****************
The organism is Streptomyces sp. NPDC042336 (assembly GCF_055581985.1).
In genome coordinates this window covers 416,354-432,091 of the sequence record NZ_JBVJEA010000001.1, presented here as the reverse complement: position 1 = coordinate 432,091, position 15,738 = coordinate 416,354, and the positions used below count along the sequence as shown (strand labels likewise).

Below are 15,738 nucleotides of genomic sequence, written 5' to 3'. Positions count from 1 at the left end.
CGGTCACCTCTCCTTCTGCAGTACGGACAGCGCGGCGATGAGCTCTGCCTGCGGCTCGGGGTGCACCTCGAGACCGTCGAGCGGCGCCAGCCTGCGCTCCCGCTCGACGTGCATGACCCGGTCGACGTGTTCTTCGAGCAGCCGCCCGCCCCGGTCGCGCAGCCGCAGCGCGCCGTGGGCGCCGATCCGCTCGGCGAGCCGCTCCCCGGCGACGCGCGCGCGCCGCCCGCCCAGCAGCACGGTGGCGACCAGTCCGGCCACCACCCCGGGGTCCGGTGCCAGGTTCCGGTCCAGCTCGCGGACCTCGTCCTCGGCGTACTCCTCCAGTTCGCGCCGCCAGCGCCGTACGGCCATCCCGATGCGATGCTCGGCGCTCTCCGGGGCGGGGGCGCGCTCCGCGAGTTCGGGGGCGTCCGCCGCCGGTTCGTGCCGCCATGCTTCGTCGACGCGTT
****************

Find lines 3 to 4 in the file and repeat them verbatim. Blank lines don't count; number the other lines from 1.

Below are 15,738 nucleotides of genomic sequence, written 5' to 3'. Positions count from 1 at the left end.
CGGTCACCTCTCCTTCTGCAGTACGGACAGCGCGGCGATGAGCTCTGCCTGCGGCTCGGGGTGCACCTCGAGACCGTCGAGCGGCGCCAGCCTGCGCTCCCGCTCGACGTGCATGACCCGGTCGACGTGTTCTTCGAGCAGCCGCCCGCCCCGGTCGCGCAGCCGCAGCGCGCCGTGGGCGCCGATCCGCTCGGCGAGCCGCTCCCCGGCGACGCGCGCGCGCCGCCCGCCCAGCAGCACGGTGGCGACCAGTCCGGCCACCACCCCGGGGTCCGGTGCCAGGTTCCGGTCCAGCTCGCGGACCTCGTCCTCGGCGTACTCCTCCAGTTCGCGCCGCCAGCGCCGTACGGCCATCCCGATGCGATGCTCGGCGCTCTCCGGGGCGGGGGCGCGCTCCGCGAGTTCGGGGGCGTCCGCCGCCGGTTCGTGCCGCCATGCTTCGTCGACGCGTT